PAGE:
Competitive sports and games are all about the performance of players and teams, which results in performance-based hierarchies. Because such performance is measurable and is the result of varied rules, sports and games are considered a suitable model to help understand unrelated social or economic systems characterised by similar rules-based complexity.
Now, a team of Mexican scientists have used the performance of national teams in tennis, chess, golf, poker and football as a test-bed for identifying universal features in the creation of hierarchies – such as the stratified structure found in the global hierarchical distribution of wealth. José Morales from the National Autonomous University of Mexico and his colleagues found they could, in principle, predict changes in rank occupancy over the course of a contender’s lifetime, regardless of the particularities of the sports or activity.
The authors set out to determine the path to establishing complex hierarchies, like sports teams’ performance rankings. Their objective was to detect statistical regularities that indicate how competition shapes the hierarchies of players and teams.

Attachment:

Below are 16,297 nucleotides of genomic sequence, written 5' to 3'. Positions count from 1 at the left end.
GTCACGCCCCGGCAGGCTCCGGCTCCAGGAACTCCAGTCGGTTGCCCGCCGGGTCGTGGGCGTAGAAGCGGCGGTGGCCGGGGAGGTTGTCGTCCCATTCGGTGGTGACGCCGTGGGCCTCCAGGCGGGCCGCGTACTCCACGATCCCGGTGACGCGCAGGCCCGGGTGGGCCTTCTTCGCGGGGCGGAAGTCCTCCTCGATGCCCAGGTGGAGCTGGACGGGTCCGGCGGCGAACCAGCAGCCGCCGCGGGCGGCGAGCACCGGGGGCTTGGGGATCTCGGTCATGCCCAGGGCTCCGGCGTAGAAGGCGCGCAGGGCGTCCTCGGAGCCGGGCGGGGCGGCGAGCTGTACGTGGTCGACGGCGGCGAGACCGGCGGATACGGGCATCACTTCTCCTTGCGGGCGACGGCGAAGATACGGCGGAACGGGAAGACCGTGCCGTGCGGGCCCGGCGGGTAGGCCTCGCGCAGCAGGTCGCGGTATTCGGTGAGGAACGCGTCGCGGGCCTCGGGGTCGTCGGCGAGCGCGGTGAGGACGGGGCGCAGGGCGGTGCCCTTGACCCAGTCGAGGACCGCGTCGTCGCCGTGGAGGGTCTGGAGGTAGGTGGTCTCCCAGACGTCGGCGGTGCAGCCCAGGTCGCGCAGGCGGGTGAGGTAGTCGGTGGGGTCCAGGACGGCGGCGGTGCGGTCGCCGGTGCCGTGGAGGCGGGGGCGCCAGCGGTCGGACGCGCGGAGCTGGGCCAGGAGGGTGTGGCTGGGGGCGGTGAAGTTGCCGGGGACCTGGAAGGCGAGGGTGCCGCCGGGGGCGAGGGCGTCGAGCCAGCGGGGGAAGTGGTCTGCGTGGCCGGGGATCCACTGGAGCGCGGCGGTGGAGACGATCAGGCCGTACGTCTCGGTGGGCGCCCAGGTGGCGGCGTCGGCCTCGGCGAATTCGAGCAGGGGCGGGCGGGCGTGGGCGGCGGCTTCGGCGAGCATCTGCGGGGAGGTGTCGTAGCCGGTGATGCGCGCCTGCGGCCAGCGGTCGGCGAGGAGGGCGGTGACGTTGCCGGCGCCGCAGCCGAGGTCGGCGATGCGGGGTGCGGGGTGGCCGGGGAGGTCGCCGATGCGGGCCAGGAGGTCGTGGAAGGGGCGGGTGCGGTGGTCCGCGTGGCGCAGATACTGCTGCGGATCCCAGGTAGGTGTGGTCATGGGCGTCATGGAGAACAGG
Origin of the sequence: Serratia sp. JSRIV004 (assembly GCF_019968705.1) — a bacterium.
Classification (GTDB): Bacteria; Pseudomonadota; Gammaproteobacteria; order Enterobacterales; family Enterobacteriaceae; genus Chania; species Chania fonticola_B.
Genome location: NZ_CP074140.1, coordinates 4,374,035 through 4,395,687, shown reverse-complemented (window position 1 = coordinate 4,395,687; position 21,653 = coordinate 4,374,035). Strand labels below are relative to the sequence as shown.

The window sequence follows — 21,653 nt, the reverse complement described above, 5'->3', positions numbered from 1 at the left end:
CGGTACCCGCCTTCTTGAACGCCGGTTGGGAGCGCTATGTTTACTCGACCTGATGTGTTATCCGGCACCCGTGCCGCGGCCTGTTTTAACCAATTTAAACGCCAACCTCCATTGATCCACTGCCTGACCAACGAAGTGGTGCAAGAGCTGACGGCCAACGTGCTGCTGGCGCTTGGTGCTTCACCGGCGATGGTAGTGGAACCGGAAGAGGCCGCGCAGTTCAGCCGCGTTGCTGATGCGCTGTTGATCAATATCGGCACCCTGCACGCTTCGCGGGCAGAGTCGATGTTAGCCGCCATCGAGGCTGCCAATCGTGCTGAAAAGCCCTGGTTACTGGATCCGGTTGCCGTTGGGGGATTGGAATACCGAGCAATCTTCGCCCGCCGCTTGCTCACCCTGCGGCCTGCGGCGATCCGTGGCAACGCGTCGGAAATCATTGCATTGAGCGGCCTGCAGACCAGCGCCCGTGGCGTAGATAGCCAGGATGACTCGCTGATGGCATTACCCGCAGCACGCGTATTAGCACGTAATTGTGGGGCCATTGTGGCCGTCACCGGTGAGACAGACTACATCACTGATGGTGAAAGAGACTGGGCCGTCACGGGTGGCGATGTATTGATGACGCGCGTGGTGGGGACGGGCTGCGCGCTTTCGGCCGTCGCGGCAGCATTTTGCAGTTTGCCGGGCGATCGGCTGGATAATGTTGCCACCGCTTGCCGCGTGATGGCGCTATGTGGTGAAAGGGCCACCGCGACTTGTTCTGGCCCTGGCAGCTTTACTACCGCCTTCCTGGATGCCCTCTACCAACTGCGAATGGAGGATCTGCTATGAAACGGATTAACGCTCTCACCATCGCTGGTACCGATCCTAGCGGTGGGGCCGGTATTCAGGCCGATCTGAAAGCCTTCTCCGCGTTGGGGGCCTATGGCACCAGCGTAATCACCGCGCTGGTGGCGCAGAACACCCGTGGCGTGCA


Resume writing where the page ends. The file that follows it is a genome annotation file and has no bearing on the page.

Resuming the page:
In particular, the team analysed how the performance rankings of players and teams for several sports and specific games evolved over time – referred to as rank diversity, a concept previously used to study how vocabulary changes in time in the context of linguistics.
They found that ranking hierarchies may be driven by the same underlying generic mechanisms as rank formation, regardless of the nature of the teams’ or players’ characteristics. This means that the measure of the number of elements occupying a given performance rank over a length of time has the same functional form in sports and games as in languages; another system where competition is determined by the use or disuse of grammatical structures instead of sports rules.